Wednesday, December 19, 2012

Top Real Foods to Add to Your Pantry and Fridge

I had a great question asked in response to my 100 Days Real Food Challenge Recap and it was "What are the top real foods to add to your pantry and fridge to begin eating this way?" I compiled a list of 10 real foods and how we use them in our home. These might be common sense to some people, but when I started out on eating real food I was clueless as to where to start. I've only arrived at this point after doing this for over 3 months and I'm not an expert by any means. This is just what my family has found we liked and what has been most beneficial in helping us begin and continue our journey in eating real food.

1. Instead of chips, buy nuts. We buy raw nuts (nothing cooked or coated in sugar or salt) and mix them in a big ziploc bag. I normally buy what is on sale, but I get anything from pecans, sunflower seeds, cashews, walnuts, almonds, etc. Nuts are so much healthier than chips and are very filling. All you need is a small handful and you've got a great side for your sandwich or an afternoon snack. If you absolutely must have chips, buy these kind. There are only 3 ingredients, and they are cooked in sunflower oil, which is better for you than hydrogenated oil (trans fat) and there is no added MSG.

2. Instead of refined white flour, buy whole wheat (WW) flour. Refined flour is stripped of almost all the nutrients found in the grains. I use WW flour in the same way as I do white flour. I use it in cooking as a thickener (instead of corn starch) and in baking as well. I have made pies, cookies, muffins and breads with wonderful results!

3. Instead of sugary, flavored yogurt, buy plain yogurt. Plain yogurt at first sounded yucky to me. I had always had flavored, sugar added yogurt and they thought of having nothing sweet/flavored added to it didn't sound like fun. I use it in smoothies (more on that later) and as a snack or dessert topped with homemade berry sauce. I also make my own yogurt every other time to save money because the organic Stonyfield yogurt that we buy can be a bit high (at my grocery store its $3.29 for 1 qt). This way I only have to buy about 2 qts of this per month, and make the other 2 on my own (we go through 1 qt a week because its so good!).

4. Instead of popsicles/frozen desserts, buy frozen fruit. Frozen fruit is something that we use mainly in conjunction with the yogurt mentioned above. I make the homemade berry sauce as a topper to yogurt, pancakes and waffles. I also regularly make green smoothies (just a couple bananas, a scoop or two of yogurt, some frozen fruit and a handful of spinach). Its a great way to get in your dessert cravings while having something sweet that's good for you!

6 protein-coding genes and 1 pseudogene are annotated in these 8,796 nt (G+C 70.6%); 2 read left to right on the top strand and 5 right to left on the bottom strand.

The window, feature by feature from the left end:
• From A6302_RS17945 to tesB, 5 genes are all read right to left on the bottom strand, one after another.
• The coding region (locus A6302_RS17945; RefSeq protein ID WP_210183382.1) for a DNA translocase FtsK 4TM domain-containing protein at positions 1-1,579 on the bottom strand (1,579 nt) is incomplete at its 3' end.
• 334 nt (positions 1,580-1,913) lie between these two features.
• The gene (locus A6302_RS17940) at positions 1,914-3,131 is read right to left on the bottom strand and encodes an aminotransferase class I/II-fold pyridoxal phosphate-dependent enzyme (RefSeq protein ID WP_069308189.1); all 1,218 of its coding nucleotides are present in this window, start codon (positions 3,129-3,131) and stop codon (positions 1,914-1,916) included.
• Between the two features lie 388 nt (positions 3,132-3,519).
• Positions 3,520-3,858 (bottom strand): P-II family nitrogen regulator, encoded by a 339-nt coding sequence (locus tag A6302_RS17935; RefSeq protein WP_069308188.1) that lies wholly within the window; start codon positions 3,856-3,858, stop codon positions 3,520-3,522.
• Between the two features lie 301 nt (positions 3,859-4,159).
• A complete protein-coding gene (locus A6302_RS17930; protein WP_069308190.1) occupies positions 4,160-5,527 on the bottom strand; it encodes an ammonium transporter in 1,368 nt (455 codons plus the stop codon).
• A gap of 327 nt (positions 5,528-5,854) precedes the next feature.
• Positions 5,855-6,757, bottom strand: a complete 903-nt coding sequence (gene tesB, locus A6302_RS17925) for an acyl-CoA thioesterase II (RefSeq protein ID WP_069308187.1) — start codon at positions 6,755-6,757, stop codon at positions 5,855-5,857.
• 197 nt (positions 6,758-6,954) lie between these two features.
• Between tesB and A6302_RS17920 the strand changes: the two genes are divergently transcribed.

5. Instead of sugar, buy pure maple syrup and honey. Maple syrup and honey are natural sweeteners. I use them in place of sugar in a lot of things, however they do not work as a replacement for sugar in some baking (as in cookies especially, they just make them a runny mess!). I have used them in pies and sweet breads/muffins and it has worked great!

6. Instead of vegetable oil and canola oil, buy olive oil and coconut oil. I use olive oil for cooking mostly and coconut oil for baking. Olive oil and coconut oil are unrefined oils as opposed to oils like canola or vegetable oils, which are processed, cleaned with chemicals, etc. They really are hazardous to our health, so stay away from them if at all possible. And don't be scared of coconut oil! I had never used coconut oil in my life until starting the challenge, so if you have no idea what you are doing, this article is very helpful.

Other things that I would recommend buying that don't really need explanation are in season fruits and vegetables. They are cheaper and provide the most nutrients for you. If you really need something that isn't in season, buy it frozen--they are harvested at their peak during their in season and then frozen, retaining their nutrients well. Also, I do not buy all organic. There is no room in the budget. I adhere to the budget version of this eating plan, as there is not an unlimited amount of money for food in our home. Because of that, I cannot buy all organic. There are some things that I do buy organic (mostly the dirty dozen) but the rest I do not. Eating conventional fruits and veggies are most definitely better than none at all!

Has this list made you think of foods that you can replace at your house? What things could you see implementing in your family's eating plan?

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